…but members of the public make up their own minds about risks

BMJ 1996; 312 doi: https://doi.org/10.1136/bmj.312.7037.1038 (Published 20 April 1996) Cite this as: BMJ 1996;312:1038
  1. K D Gunasekera,
  2. A I Hapgood,
  3. E L Harvey,
  4. T R M Hayfron Benjamin,
  5. M S J Jachuck,
  6. A L N Jackson,
  7. N P A Kronfeld,
  8. M I Manikon,
  9. C J Mearns,
  10. N Mushtaq,
  11. Fiona Adshead
  1. (final year medical students), (lecturer in public health) Department of Public Health Sciences, St George's Hospital Medical School, London SW17 ORE

    EDITOR,—The government's recent statement on bovine spongiform encephalopathy has focused media interest on its potential impact on consumer behaviour.1 The general public's response to media reports on “mad cow disease” and how this might have affected their behaviour already have not been well documented. In a survey among nurses 5% reported avoiding beef and a further 58% said that they would do so if cross species transmission was confirmed.2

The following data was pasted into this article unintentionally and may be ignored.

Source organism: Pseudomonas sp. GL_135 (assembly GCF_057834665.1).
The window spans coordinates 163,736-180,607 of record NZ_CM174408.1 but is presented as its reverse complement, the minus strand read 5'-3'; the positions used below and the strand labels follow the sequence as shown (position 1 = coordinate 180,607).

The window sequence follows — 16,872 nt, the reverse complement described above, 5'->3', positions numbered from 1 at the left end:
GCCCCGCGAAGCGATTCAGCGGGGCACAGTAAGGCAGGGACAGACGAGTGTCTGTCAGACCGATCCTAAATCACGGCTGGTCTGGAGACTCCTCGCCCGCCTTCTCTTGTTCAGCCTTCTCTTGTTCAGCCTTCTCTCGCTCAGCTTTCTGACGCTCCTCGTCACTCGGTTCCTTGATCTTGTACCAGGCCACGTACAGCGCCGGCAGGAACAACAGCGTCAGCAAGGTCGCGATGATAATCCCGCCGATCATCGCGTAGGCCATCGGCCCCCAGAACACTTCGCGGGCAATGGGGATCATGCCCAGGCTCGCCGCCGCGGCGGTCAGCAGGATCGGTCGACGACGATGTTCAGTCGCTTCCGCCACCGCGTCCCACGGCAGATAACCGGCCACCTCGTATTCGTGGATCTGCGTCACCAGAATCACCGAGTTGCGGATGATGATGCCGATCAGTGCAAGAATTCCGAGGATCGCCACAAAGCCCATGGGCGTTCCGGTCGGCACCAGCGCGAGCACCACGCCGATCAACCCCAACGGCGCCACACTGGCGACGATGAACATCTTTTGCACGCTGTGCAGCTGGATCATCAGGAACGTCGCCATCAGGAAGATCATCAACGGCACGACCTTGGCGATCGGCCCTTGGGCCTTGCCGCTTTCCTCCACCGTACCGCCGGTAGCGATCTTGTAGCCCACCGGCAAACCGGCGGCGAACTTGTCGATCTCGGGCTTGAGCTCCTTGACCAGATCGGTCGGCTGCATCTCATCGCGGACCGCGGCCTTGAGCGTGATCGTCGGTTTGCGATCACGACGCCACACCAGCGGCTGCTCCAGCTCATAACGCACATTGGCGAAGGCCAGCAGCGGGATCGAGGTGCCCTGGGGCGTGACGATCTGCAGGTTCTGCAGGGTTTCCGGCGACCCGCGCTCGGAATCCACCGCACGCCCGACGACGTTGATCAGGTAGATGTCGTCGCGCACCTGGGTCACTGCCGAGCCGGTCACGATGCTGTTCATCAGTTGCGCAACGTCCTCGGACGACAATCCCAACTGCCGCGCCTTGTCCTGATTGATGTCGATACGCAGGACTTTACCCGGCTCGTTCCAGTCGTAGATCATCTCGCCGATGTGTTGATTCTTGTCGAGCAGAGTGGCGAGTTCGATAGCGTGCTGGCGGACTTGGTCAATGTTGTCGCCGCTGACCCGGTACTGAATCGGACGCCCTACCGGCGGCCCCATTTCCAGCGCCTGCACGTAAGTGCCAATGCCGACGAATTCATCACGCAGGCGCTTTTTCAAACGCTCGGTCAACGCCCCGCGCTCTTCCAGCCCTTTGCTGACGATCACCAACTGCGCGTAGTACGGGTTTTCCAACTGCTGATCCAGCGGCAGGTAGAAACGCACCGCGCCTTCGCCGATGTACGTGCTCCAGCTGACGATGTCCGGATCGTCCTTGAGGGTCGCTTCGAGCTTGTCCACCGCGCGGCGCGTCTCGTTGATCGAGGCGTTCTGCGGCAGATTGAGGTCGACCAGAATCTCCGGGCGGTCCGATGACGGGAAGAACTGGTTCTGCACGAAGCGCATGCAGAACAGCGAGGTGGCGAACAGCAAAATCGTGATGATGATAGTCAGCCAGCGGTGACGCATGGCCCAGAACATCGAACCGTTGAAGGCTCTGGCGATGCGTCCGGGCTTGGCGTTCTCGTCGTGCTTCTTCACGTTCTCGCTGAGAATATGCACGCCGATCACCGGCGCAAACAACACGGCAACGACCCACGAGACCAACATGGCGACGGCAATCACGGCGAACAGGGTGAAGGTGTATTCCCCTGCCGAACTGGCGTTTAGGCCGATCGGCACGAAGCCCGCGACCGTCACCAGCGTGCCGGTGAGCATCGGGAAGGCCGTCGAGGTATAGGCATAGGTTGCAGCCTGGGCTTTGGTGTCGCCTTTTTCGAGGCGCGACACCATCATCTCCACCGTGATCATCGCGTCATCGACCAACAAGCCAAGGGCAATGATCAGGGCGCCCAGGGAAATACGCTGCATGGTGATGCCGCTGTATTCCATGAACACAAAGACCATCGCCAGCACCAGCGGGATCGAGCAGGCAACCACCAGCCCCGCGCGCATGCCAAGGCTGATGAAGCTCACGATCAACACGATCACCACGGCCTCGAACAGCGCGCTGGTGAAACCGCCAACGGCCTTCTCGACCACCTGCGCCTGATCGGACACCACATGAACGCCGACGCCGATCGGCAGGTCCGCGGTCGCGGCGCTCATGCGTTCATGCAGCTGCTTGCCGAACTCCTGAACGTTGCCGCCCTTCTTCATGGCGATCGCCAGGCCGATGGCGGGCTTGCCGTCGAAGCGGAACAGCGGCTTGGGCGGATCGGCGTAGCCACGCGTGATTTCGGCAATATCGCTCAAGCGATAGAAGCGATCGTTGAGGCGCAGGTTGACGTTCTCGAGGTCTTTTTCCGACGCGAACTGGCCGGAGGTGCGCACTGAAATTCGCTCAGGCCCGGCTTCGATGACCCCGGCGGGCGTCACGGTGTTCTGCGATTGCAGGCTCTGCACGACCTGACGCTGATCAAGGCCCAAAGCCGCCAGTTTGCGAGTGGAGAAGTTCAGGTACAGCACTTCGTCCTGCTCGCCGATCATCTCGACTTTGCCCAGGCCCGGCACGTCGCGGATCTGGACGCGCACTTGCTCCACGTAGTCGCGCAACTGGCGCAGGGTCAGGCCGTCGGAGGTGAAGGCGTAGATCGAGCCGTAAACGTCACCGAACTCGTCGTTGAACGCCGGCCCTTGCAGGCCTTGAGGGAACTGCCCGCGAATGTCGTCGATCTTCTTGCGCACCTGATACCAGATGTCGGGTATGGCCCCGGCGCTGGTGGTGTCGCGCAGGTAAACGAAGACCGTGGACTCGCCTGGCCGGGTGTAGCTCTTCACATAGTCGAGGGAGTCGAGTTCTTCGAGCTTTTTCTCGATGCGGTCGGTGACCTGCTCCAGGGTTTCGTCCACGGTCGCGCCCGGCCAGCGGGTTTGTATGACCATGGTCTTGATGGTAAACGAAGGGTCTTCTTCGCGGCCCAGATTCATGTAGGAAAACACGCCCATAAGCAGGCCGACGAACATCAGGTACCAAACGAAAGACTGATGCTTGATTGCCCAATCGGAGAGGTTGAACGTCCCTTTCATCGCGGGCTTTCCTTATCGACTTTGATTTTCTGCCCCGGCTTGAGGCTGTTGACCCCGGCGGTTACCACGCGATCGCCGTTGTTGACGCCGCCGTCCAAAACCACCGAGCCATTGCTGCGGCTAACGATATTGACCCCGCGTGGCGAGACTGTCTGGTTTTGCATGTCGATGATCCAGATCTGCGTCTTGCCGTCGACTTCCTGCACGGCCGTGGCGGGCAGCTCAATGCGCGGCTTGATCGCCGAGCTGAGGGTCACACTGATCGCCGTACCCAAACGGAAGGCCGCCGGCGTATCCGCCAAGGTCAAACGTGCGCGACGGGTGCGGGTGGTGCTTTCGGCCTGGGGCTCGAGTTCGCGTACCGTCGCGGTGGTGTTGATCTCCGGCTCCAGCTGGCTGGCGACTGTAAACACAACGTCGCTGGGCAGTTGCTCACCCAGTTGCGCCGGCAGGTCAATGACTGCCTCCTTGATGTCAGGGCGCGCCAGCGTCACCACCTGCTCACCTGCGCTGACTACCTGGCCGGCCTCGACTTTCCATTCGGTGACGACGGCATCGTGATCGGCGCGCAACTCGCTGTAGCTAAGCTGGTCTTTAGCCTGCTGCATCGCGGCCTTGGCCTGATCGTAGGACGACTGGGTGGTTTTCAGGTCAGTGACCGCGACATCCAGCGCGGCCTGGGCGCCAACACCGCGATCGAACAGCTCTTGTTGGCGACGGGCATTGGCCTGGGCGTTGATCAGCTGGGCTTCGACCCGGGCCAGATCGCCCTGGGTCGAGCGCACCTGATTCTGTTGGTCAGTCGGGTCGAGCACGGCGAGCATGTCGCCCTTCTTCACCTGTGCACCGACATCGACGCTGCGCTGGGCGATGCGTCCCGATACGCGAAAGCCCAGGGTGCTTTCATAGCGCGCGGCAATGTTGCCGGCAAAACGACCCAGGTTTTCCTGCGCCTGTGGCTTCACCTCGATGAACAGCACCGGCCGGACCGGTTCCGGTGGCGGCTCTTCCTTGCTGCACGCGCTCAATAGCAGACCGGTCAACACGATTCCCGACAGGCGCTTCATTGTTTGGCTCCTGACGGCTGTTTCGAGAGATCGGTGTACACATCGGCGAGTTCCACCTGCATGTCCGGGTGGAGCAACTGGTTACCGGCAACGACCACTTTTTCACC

Before the government's most recent statement we interviewed 155 members of the general public in three south London boroughs to …

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